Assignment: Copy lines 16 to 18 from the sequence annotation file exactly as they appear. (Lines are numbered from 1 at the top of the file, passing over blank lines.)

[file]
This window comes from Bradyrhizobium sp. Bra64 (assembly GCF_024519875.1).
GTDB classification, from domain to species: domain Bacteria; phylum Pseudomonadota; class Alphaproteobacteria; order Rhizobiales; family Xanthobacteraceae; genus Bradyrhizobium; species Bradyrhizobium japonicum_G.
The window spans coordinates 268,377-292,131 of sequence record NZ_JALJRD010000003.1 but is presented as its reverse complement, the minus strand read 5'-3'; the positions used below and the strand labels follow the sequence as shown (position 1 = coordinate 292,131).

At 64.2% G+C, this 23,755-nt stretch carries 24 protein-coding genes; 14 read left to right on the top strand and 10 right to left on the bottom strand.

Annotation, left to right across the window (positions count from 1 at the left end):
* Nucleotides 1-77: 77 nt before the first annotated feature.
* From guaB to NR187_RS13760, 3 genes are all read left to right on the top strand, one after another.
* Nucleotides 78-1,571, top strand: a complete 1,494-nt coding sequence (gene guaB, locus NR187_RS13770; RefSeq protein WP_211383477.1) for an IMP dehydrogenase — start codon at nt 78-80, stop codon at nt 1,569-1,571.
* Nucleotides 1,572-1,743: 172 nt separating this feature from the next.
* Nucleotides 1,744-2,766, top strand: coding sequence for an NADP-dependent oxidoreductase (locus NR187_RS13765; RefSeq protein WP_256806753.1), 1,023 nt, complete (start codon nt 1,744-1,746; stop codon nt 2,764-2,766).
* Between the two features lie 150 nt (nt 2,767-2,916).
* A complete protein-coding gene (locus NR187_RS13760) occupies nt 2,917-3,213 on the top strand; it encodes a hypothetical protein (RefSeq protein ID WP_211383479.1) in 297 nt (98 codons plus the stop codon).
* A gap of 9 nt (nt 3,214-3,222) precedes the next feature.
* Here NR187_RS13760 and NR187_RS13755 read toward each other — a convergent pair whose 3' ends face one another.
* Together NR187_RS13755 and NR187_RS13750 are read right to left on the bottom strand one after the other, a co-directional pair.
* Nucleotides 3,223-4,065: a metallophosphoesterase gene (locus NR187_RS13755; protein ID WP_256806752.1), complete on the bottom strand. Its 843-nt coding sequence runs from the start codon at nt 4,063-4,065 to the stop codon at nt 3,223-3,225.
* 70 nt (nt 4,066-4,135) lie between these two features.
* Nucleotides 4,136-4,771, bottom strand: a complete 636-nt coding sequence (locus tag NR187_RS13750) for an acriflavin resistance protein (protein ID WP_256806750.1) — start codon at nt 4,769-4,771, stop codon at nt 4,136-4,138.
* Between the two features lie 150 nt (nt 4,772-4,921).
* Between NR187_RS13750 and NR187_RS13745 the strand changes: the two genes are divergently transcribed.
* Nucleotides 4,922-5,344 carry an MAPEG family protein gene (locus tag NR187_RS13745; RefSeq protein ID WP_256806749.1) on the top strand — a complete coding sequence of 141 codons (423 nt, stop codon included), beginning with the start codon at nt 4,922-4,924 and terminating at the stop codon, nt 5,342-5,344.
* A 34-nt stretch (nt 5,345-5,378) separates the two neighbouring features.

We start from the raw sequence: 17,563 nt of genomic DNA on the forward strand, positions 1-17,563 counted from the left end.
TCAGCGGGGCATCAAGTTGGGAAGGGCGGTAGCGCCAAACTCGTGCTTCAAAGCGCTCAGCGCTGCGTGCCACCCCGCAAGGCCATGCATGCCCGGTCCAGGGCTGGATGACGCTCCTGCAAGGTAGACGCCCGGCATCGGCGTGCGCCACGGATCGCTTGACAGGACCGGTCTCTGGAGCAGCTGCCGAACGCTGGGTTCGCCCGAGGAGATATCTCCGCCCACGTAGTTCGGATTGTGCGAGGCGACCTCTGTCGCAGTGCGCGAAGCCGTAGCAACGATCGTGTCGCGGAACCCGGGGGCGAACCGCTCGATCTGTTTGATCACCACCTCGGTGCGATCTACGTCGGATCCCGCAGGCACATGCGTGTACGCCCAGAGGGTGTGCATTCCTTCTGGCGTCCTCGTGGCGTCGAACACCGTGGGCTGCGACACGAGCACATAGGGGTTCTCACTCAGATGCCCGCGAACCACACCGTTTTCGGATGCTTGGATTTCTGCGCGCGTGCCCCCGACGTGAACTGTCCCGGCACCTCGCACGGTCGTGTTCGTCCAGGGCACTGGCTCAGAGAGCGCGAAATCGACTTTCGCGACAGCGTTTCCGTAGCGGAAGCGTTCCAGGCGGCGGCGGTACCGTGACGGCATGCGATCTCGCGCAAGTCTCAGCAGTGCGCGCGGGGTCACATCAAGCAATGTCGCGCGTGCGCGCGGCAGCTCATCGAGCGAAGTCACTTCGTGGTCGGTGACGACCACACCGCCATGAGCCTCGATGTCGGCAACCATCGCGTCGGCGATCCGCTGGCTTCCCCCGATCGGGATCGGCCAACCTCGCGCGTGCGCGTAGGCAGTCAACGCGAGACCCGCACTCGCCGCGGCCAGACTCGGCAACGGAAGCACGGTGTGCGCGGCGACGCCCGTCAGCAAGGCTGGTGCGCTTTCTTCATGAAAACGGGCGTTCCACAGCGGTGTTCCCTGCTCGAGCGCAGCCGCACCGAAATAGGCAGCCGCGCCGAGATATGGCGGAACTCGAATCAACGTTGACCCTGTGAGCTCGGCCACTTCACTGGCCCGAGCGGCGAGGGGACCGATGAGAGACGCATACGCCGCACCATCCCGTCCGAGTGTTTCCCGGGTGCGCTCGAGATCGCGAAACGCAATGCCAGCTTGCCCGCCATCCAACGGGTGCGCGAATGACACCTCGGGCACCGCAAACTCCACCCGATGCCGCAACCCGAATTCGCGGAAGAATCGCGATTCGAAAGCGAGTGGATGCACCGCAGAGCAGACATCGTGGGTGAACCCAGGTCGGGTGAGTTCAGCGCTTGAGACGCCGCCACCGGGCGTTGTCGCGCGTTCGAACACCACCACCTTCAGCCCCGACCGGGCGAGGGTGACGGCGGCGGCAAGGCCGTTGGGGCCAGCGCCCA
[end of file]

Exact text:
* Nucleotides 3,223-4,065: a metallophosphoesterase gene (locus NR187_RS13755; protein ID WP_256806752.1), complete on the bottom strand. Its 843-nt coding sequence runs from the start codon at nt 4,063-4,065 to the stop codon at nt 3,223-3,225.
* 70 nt (nt 4,066-4,135) lie between these two features.
* Nucleotides 4,136-4,771, bottom strand: a complete 636-nt coding sequence (locus tag NR187_RS13750) for an acriflavin resistance protein (protein ID WP_256806750.1) — start codon at nt 4,769-4,771, stop codon at nt 4,136-4,138.